A lot of movies purport to be "based on a true story," even when the finished product is highly fictionalized. Are there any rules or guidelines that govern the use of this label?

–Ellie Kane

Not really. The "based on the true story…" tagline has become something of a cliché for television movies-of-the-week, along with its insidious variants: "inspired by…", "in the vein of…" and the rest. You’re right in assuming that the phrase means almost nothing anymore.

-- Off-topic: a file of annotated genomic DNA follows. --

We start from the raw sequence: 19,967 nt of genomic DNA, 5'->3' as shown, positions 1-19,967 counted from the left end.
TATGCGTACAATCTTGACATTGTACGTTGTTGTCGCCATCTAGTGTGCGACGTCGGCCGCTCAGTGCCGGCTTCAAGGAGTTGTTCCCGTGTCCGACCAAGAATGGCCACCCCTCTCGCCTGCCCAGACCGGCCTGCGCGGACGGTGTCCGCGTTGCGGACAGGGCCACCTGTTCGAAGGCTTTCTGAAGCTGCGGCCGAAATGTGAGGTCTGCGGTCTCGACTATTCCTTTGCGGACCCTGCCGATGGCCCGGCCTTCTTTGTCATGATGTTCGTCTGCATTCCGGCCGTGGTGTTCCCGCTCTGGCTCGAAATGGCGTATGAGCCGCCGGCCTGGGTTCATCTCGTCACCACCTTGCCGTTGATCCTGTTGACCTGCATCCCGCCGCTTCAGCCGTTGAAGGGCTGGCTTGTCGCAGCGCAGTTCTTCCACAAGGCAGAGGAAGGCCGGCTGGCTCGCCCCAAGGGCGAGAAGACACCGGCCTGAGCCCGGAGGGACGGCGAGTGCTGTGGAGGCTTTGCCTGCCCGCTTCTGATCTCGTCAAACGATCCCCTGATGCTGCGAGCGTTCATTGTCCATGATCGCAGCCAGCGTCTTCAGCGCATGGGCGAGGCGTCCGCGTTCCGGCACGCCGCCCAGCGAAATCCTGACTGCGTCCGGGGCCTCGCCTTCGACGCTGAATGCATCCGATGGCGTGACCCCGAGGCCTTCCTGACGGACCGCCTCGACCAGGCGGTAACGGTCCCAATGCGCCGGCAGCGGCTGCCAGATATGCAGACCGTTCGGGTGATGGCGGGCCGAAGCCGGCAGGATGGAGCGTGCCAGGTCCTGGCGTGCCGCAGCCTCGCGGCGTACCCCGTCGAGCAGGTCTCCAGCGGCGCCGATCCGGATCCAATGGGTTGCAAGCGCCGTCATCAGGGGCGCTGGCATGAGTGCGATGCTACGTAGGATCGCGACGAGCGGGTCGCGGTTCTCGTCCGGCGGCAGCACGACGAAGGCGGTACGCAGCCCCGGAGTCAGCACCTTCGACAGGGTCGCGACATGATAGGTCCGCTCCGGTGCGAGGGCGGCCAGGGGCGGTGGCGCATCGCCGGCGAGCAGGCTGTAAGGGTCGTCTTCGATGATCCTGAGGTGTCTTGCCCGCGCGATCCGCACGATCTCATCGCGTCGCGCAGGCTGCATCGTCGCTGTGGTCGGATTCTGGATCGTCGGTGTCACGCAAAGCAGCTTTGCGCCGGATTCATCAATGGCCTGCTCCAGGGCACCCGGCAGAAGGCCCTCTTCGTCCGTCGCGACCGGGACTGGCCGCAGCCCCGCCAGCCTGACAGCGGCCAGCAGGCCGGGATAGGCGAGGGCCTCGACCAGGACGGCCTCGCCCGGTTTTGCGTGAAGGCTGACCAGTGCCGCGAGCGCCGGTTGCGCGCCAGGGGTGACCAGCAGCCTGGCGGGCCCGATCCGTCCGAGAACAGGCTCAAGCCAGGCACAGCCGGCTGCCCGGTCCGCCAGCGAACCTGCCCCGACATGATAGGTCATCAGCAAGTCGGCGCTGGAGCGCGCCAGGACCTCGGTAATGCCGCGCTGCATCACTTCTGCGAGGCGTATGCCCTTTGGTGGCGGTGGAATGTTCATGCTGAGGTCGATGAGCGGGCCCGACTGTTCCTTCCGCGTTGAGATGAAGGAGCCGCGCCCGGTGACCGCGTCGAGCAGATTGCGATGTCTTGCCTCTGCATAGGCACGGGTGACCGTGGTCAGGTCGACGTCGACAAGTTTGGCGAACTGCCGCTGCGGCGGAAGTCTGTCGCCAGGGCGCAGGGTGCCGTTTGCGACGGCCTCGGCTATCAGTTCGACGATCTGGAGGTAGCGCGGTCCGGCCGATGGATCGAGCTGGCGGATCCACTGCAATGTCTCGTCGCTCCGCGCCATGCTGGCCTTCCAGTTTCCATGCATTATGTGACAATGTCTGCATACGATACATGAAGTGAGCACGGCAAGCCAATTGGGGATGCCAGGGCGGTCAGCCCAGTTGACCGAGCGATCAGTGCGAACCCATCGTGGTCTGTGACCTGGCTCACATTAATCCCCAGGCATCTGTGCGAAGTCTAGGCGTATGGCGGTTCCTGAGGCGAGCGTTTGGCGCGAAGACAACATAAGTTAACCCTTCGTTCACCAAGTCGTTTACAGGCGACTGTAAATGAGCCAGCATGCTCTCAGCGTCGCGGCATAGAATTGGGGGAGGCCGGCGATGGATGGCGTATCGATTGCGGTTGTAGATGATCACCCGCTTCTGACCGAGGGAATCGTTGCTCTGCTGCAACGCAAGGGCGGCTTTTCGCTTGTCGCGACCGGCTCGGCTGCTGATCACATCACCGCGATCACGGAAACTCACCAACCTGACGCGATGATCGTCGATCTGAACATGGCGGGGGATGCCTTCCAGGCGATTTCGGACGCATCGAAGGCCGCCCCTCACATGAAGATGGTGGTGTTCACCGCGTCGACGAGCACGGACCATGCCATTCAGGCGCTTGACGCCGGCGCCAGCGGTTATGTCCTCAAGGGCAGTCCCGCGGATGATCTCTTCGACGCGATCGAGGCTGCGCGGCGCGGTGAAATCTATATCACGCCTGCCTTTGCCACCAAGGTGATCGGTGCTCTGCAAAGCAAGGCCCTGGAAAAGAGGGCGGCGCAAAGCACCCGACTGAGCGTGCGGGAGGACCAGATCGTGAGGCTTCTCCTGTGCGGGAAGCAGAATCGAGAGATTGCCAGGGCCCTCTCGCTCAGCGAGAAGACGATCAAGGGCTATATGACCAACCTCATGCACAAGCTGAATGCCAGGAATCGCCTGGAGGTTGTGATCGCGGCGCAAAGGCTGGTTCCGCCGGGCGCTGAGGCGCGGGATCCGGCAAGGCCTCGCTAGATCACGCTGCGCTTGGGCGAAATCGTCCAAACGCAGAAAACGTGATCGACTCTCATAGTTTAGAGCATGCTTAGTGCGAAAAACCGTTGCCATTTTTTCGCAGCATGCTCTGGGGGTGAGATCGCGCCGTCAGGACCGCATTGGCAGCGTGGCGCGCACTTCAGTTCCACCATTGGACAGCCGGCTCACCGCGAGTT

I suppose a very bored, very litigious television viewer could sue a television network claiming false advertising if the movie was really nothing like the "actual events" it was based on, but what are the damages, really? Two hours wasted?

The only person who could legitimately claim damages is one of the "real people" portrayed in the movie, under libel law. That’s why a network legal department is careful to check out both the script and the marketing to make sure that none of the portrayals could bring on a lawsuit.